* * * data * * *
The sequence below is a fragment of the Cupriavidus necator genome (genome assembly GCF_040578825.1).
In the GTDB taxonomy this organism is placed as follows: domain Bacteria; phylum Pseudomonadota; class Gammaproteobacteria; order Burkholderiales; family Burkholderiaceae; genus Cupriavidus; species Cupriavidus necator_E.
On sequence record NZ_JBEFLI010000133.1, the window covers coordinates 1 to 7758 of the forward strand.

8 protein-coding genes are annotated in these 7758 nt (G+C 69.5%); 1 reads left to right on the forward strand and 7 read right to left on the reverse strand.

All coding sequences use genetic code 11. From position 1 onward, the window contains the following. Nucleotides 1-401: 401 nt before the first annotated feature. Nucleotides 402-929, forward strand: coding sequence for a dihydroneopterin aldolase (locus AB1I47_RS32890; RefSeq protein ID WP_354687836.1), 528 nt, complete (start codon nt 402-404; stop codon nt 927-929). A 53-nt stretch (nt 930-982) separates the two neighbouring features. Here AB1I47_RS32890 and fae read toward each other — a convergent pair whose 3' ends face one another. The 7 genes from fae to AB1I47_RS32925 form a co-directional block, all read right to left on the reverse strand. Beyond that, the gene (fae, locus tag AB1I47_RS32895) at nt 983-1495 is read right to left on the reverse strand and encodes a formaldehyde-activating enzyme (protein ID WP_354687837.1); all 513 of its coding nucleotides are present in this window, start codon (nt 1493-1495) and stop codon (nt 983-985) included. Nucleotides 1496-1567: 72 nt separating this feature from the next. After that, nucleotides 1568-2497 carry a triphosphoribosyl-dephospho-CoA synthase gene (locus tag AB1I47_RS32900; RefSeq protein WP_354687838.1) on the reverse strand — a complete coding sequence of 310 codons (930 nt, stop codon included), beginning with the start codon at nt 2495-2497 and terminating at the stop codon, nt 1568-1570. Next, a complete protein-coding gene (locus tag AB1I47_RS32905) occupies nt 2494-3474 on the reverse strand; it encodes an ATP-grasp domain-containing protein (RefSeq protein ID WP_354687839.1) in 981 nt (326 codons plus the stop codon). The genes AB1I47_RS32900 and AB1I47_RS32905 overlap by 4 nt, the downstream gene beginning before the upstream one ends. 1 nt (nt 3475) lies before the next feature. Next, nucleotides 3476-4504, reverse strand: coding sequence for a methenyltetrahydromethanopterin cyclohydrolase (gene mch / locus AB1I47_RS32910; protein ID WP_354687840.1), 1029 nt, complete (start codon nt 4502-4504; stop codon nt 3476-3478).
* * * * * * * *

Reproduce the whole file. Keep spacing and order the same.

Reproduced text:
The sequence below is a fragment of the Cupriavidus necator genome (genome assembly GCF_040578825.1).
In the GTDB taxonomy this organism is placed as follows: domain Bacteria; phylum Pseudomonadota; class Gammaproteobacteria; order Burkholderiales; family Burkholderiaceae; genus Cupriavidus; species Cupriavidus necator_E.
On sequence record NZ_JBEFLI010000133.1, the window covers coordinates 1 to 7758 of the forward strand.

8 protein-coding genes are annotated in these 7758 nt (G+C 69.5%); 1 reads left to right on the forward strand and 7 read right to left on the reverse strand.

All coding sequences use genetic code 11. From position 1 onward, the window contains the following. Nucleotides 1-401: 401 nt before the first annotated feature. Nucleotides 402-929, forward strand: coding sequence for a dihydroneopterin aldolase (locus AB1I47_RS32890; RefSeq protein ID WP_354687836.1), 528 nt, complete (start codon nt 402-404; stop codon nt 927-929). A 53-nt stretch (nt 930-982) separates the two neighbouring features. Here AB1I47_RS32890 and fae read toward each other — a convergent pair whose 3' ends face one another. The 7 genes from fae to AB1I47_RS32925 form a co-directional block, all read right to left on the reverse strand. Beyond that, the gene (fae, locus tag AB1I47_RS32895) at nt 983-1495 is read right to left on the reverse strand and encodes a formaldehyde-activating enzyme (protein ID WP_354687837.1); all 513 of its coding nucleotides are present in this window, start codon (nt 1493-1495) and stop codon (nt 983-985) included. Nucleotides 1496-1567: 72 nt separating this feature from the next. After that, nucleotides 1568-2497 carry a triphosphoribosyl-dephospho-CoA synthase gene (locus tag AB1I47_RS32900; RefSeq protein WP_354687838.1) on the reverse strand — a complete coding sequence of 310 codons (930 nt, stop codon included), beginning with the start codon at nt 2495-2497 and terminating at the stop codon, nt 1568-1570. Next, a complete protein-coding gene (locus tag AB1I47_RS32905) occupies nt 2494-3474 on the reverse strand; it encodes an ATP-grasp domain-containing protein (RefSeq protein ID WP_354687839.1) in 981 nt (326 codons plus the stop codon). The genes AB1I47_RS32900 and AB1I47_RS32905 overlap by 4 nt, the downstream gene beginning before the upstream one ends. 1 nt (nt 3475) lies before the next feature. Next, nucleotides 3476-4504, reverse strand: coding sequence for a methenyltetrahydromethanopterin cyclohydrolase (gene mch / locus AB1I47_RS32910; protein ID WP_354687840.1), 1029 nt, complete (start codon nt 4502-4504; stop codon nt 3476-3478).